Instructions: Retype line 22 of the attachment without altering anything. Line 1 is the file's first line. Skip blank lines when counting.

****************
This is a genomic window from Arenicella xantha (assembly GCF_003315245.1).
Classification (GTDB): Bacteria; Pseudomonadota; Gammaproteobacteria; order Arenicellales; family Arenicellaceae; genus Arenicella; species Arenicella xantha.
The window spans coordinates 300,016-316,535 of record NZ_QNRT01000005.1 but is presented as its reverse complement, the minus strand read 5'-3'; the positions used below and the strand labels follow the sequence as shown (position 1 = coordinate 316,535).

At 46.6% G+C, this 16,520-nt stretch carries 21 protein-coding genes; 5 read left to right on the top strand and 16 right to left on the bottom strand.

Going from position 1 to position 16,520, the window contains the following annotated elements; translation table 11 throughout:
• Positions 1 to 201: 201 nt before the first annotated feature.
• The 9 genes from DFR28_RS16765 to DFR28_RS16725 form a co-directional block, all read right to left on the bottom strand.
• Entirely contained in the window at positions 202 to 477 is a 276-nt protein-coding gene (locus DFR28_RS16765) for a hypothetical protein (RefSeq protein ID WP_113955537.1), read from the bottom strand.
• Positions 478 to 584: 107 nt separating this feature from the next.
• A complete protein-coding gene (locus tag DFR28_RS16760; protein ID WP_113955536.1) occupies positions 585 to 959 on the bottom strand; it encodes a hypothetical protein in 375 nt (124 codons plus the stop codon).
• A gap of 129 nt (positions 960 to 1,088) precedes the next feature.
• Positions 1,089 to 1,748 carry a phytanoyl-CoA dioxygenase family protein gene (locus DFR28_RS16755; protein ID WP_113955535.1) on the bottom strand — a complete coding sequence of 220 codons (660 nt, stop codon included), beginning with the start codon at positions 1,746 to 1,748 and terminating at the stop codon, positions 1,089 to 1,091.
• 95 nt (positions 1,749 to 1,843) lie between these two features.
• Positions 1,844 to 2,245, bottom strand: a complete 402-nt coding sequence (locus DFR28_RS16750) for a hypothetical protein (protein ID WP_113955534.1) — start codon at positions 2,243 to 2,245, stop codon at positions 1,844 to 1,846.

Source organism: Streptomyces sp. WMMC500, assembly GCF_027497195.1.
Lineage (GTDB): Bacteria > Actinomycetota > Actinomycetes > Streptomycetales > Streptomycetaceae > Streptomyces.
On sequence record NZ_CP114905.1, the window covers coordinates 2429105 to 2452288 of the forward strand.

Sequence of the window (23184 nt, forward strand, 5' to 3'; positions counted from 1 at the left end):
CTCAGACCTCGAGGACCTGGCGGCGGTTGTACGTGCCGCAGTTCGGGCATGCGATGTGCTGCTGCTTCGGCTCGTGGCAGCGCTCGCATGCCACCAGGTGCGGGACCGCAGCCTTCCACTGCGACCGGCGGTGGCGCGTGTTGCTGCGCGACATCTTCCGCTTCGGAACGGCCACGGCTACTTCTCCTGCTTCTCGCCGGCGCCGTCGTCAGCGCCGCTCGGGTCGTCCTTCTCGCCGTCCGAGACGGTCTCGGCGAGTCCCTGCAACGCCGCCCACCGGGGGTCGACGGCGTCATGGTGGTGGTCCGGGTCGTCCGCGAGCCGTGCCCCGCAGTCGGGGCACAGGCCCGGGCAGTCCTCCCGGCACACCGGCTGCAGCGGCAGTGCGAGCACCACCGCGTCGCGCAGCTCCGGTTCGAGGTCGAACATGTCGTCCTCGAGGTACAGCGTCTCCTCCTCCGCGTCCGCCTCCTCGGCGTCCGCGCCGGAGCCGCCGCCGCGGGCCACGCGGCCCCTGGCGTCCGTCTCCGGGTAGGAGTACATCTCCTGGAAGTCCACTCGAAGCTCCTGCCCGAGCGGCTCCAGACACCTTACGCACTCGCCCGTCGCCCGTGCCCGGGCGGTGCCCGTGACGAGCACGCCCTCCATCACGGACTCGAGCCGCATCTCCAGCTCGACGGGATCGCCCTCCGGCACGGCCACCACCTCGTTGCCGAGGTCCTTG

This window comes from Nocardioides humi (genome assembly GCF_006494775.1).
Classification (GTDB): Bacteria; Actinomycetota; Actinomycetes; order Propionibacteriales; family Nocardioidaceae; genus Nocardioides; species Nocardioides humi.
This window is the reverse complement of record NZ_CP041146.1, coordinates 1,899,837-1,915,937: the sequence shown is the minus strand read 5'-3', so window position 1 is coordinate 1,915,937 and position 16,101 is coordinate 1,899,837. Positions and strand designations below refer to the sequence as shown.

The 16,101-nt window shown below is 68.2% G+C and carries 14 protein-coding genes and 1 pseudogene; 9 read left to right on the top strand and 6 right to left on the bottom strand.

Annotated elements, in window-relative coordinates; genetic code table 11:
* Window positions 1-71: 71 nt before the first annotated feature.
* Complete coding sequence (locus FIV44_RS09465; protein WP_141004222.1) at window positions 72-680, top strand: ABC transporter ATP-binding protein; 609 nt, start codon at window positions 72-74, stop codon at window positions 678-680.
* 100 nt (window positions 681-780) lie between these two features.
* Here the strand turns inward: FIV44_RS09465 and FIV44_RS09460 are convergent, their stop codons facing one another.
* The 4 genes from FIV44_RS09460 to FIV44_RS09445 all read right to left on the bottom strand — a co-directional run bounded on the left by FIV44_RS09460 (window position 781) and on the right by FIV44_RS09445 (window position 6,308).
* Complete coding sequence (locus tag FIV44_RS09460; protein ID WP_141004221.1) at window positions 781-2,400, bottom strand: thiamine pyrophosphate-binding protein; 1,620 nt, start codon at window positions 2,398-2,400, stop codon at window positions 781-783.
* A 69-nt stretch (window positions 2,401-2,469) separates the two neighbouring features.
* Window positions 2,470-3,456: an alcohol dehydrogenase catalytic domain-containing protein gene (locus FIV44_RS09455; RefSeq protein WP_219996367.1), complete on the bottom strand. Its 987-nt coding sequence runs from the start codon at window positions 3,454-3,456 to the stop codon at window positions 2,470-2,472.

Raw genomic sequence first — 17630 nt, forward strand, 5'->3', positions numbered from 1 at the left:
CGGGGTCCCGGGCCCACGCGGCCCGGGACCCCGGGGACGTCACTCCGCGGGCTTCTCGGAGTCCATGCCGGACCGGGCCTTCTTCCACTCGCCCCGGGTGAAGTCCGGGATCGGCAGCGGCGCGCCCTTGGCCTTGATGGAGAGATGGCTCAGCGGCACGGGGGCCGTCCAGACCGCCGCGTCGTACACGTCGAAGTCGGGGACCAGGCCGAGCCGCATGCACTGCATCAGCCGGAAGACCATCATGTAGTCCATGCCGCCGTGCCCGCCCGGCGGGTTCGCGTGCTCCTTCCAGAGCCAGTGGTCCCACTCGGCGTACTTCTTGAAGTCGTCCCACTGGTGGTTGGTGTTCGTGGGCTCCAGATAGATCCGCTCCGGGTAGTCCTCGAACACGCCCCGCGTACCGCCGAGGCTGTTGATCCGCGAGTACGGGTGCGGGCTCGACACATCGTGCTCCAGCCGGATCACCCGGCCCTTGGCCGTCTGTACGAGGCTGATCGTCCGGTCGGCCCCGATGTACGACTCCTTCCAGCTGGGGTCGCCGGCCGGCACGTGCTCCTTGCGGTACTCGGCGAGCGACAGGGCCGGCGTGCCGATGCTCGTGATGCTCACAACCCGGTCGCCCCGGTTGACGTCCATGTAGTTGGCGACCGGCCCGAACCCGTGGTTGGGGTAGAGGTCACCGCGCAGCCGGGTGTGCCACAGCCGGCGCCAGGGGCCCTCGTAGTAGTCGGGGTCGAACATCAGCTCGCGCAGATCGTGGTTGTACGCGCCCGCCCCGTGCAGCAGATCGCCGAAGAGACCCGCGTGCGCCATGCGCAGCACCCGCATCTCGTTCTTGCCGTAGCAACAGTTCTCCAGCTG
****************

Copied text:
This window is the reverse complement of record NZ_CP041146.1, coordinates 1,899,837-1,915,937: the sequence shown is the minus strand read 5'-3', so window position 1 is coordinate 1,915,937 and position 16,101 is coordinate 1,899,837. Positions and strand designations below refer to the sequence as shown.